“. . . Part of a “trilogy” about journeys that began with La voie lactée (Milky Way, 1969) and ended with Le fantôme de la liberté (The Phantom of Liberty, 1974), the opening image of the wandering bourgeoisie establishes the film’s structure as reliant upon a cycle of increasing incoherence. This replaces the usual motion of film into catharsis and closure. The minimalism of the plot asks that we pay close attention to how the story is told. We watch, listen and watch again. We must be aware but not too aware, as ultimately our own answers will teach us how to consume this film.Gone is the grace of narration and “form”-ally announcing itself is the theme of interruption – a device that will keep us constantly aloft, yet engaged. Once deemed anarchistic and surreal, Buñuel’s tendency to interrupt a narrative line had become Oscar-worthy by the time of the film’s release. The classical, modern form of bourgeois art emphasises the qualities of order, proportion and harmony. The deceptive charms of the characters and tinges of fluxed narrative keep us transfixed as though we are watching a Hollywood tale from the golden era. Any keen purveyor of Mme Senechal’s (Stéphane Audran) sartorial sashaying of silk and little black dresses are instantly transported every time she appears on screen, swigging a martini or panting with her lover at high noon. The endless seductive glamour of the six main characters helps to sustain a certain sense of rationality that carries us through the film, despite all-else rallying against it. Buñuel uses the ordinary yet comical annoyance of interruptions as a structural tool to play out the “anti-form” of the film. This is introduced through the nature and extent of interruptions that guarantee the virtual absence of a continuous plot. A unity of contraries is aptly displayed by the bishop-turned-gardener-turned-murderer and the incongruities of space such as the restaurant turned into a funeral parlour and the dining room transformed into a theatrical stage. In one scene the stage is literally set for mockery, as an interruption comes when the curtain rises to reveal that the group are all part of an on-stage performance! Being an agitator against the bourgeoisie, Buñuel keenly reminds us at every twist and turn that their civilisation is precarious. So, when struggling to curb his rebellious reflexes to fit in with their traditional artistic ideals, to his and our amusement, he doesn’t. The Discreet Charm of the Bourgeoisie demonstrates that form and anti-form can co-exist, paving the way for later generations of experimental narrative filmmakers such as David Lynch and Pedro Almodóvar . . . .” –Melissa Acker for Senses of Cinema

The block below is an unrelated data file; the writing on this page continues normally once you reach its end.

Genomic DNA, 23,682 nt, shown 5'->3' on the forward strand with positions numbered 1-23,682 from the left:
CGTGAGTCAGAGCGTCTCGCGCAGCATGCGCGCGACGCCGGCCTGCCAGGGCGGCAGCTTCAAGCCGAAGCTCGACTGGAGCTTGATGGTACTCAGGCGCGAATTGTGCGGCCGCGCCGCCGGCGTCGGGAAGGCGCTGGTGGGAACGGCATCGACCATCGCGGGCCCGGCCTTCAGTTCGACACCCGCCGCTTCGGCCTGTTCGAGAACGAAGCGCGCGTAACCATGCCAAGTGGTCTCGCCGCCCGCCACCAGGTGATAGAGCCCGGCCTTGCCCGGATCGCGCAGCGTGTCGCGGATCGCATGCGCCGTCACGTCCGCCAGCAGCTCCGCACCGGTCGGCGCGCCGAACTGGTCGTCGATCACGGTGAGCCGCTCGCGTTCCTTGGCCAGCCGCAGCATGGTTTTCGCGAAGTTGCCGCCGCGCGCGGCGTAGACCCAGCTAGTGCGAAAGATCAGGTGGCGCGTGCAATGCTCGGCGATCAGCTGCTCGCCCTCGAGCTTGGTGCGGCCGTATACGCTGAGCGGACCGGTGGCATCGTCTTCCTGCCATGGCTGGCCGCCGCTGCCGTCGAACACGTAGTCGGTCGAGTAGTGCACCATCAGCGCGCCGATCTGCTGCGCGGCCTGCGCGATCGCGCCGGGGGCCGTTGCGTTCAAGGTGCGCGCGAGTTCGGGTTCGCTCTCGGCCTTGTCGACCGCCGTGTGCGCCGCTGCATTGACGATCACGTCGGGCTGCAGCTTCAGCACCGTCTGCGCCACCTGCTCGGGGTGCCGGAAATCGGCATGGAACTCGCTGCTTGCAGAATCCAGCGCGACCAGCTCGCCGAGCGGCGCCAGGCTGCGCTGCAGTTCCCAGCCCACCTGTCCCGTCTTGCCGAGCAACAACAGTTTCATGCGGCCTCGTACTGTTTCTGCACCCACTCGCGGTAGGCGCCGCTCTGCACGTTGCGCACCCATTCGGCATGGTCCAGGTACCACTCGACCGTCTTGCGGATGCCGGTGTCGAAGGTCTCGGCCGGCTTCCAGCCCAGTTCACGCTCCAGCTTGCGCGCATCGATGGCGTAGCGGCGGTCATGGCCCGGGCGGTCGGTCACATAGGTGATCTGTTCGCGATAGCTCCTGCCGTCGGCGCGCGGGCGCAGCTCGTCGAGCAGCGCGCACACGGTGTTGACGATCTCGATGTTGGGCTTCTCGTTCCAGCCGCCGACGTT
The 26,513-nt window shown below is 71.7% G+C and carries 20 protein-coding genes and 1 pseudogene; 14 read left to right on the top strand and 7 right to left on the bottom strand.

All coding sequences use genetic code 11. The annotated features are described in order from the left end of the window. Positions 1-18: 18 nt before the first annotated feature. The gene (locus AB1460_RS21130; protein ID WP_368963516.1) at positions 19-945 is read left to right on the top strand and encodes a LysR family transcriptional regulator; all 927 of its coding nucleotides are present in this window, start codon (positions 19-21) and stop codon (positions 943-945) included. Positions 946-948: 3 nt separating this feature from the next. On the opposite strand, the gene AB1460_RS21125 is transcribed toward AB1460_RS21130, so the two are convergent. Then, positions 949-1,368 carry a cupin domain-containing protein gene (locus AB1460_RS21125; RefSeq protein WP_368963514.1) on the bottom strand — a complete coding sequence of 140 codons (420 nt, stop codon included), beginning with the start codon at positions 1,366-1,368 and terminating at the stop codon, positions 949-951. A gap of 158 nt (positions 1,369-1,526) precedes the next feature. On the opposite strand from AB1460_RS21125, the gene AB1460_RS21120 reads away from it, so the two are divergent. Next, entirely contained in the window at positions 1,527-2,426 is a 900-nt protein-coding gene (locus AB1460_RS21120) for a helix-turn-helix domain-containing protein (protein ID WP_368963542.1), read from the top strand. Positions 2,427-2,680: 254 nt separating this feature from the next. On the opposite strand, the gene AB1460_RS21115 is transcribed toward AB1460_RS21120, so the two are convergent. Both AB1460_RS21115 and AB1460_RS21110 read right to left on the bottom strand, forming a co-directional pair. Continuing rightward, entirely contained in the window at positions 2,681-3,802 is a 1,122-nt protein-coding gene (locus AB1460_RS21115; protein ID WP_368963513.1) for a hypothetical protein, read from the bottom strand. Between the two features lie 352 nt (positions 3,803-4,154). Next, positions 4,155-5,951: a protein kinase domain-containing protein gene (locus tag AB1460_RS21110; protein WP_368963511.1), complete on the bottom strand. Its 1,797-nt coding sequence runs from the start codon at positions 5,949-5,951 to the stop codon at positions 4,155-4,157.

“ A lot of “The Discreet Charm of the Bourgeoisie” is made up of dreams—at times, of dreams within dreams, at other times, dreams that one person has dreamed that another dreamed. Sometimes they are just the dreams of a passer-by. You’ve never seen so many wish fulfillments. However, much of it is not a dream, and all of it is real — the unique creation of a director who, at 72, has never been more fully in control of his talents, as a filmmaker, a moralist, social critic and humorist.One must talk about these things; yet they tend to flatten the special exhilaration that “The Discreet Charm of the Bourgeoisie” inspires when you see it. That exhilaration has to do with the awareness that you’re watching a genius at work through any number of indications, some almost minuscule. ” Vincent Canby in 1972 for The New York Times